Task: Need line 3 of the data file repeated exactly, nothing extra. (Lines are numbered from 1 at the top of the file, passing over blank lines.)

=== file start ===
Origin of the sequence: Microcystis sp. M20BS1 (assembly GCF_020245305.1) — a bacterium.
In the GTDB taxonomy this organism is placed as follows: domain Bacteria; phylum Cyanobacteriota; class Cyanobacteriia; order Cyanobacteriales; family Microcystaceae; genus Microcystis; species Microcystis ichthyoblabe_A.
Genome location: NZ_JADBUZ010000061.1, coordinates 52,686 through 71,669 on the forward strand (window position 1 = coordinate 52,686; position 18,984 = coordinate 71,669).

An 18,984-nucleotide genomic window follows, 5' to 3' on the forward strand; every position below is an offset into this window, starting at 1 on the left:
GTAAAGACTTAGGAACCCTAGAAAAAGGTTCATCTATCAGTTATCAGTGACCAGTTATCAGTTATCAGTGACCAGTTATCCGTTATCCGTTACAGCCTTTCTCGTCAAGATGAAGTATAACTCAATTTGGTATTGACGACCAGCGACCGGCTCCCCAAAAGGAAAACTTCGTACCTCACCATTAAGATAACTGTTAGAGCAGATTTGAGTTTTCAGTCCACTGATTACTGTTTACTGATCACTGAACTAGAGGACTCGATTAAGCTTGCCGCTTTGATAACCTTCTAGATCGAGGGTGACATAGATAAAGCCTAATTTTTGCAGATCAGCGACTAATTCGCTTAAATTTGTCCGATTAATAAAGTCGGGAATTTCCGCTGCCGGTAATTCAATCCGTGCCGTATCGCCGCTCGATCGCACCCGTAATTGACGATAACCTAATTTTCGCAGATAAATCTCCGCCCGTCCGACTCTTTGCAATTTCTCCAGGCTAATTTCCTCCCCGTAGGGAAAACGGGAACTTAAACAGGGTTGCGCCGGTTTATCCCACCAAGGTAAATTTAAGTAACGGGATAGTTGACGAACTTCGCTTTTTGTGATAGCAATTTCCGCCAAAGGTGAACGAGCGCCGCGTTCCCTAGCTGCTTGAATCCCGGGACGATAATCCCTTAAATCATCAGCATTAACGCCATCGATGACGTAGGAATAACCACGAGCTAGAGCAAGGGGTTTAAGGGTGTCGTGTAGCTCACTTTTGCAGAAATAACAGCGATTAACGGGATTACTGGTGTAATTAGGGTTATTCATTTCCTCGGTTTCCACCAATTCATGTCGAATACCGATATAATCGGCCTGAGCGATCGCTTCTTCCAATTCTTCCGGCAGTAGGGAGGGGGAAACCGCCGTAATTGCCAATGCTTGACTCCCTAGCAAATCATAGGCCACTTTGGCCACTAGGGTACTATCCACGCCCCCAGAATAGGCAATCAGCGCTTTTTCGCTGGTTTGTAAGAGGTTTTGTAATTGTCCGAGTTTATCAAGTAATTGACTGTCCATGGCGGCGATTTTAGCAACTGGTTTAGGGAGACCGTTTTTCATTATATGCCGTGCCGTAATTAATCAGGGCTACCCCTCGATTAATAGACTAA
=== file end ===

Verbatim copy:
Genome location: NZ_JADBUZ010000061.1, coordinates 52,686 through 71,669 on the forward strand (window position 1 = coordinate 52,686; position 18,984 = coordinate 71,669).